How To Not Do The Bad Guys' Job For Them In Cyber Security
When you think about cyber security, you need to look at the problem from the perspective of an adversary. If someone is trying to access your network, they operate as an opponent. Consequently, you need to avoid doing the bad guys' job for them. Many cyber security solutions providers tend to focus on these four areas of concern when they prepare for projects.
You want to make sure no human or machine user can access more resources than necessary for their task. Cyber security management professionals always turn off administrative privileges for all users. Even the folks doing the security work use a limited model where they have to log in and then escalate their privileges for specific tasks.
Notably, this applies even to your employees. First, you should never assume an employee can't pose a threat for personal or financial reasons. Second, even a well-meaning employee can accidentally cause cyber security problems. Finally, a hacker might target an employee and use their credentials. If that happens, you want the credentials to be capable of causing the least damage possible.
Update Software Regularly
Major exploits often focus on recently discovered problems with software. Hackers follow security news closely, and you have to do the same. If they see a zero-day exploit, they'll be trying it out on Day Zero. If you haven't patched the system until Day One, you may be too late. Cyber security management professionals use automated systems to keep updates rolling out as soon as companies post them.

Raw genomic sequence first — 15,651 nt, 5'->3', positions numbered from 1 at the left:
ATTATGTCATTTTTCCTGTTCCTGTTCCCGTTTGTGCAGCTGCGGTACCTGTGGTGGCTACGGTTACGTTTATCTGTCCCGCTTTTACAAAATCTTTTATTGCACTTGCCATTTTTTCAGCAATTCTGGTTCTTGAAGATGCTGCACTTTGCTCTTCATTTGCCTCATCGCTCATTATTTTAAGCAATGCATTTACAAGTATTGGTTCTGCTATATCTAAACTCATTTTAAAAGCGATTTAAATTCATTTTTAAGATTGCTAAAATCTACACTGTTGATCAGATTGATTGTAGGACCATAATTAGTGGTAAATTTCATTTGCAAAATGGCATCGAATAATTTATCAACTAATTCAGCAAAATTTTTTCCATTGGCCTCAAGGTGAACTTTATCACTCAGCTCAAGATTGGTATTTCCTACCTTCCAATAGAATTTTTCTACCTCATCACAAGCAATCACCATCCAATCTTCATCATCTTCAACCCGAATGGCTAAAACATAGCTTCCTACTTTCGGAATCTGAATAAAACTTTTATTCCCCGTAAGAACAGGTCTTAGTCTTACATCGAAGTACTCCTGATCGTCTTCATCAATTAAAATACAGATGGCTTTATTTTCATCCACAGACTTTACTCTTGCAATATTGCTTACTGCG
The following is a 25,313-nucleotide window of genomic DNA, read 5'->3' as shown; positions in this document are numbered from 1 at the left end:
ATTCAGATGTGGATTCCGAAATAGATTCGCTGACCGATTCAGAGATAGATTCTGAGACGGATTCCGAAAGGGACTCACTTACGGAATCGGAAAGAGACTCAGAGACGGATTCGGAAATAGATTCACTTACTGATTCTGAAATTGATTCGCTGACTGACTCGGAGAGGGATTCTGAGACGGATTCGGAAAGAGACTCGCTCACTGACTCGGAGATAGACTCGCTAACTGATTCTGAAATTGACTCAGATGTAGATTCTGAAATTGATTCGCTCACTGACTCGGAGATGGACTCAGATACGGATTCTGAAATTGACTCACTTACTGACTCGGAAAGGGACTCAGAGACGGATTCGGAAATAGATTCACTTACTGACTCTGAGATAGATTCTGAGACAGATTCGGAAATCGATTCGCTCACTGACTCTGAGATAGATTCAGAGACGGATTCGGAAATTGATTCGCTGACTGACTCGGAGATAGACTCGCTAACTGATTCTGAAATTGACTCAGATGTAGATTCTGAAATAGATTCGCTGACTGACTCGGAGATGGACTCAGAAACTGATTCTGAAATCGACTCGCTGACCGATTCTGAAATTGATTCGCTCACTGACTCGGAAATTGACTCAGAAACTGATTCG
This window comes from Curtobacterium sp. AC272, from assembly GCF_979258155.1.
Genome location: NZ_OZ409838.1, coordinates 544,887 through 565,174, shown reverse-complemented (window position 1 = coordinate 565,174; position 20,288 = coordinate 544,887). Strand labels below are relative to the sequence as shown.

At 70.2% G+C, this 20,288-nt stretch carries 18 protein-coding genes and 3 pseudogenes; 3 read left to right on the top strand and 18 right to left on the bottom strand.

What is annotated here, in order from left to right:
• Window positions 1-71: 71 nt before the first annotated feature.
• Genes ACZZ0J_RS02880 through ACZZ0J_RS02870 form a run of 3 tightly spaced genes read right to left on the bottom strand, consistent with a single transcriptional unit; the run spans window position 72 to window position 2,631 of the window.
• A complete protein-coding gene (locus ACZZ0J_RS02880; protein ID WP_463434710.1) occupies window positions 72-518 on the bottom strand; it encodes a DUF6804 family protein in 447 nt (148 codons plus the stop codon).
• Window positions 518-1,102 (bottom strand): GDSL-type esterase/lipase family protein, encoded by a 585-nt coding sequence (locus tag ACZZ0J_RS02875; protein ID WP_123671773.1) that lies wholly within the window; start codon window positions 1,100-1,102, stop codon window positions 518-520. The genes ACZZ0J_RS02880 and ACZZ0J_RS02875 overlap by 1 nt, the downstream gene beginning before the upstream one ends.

Retire Hardware on a Schedule
Bad actors are increasingly interested in hardware exploits like Meltdown and Spectre that target processor architecture. Companies make major investments in hardware and are reluctant to move off systems any sooner than necessary. Worse, many organizations keep systems running long after obsolescence.
You probably won't swap out key hardware systems the moment an exploit appears. However, you shouldn't keep old systems running past their expected life spans. Retire hardware on a schedule to minimize the odds something exploitable will be lurking in the server room.
Map and Monitor Your Network
Even at fairly small organizations, the number of network appliances and computing resources can get cumbersome. Particularly with the rapid addition of phones and tablets to networks, there are simply many points of possible compromise.
Map your network so you know what's there. Boot anything that shouldn't be there off. Likewise, monitor the network so you can catch early signals if a system is compromised.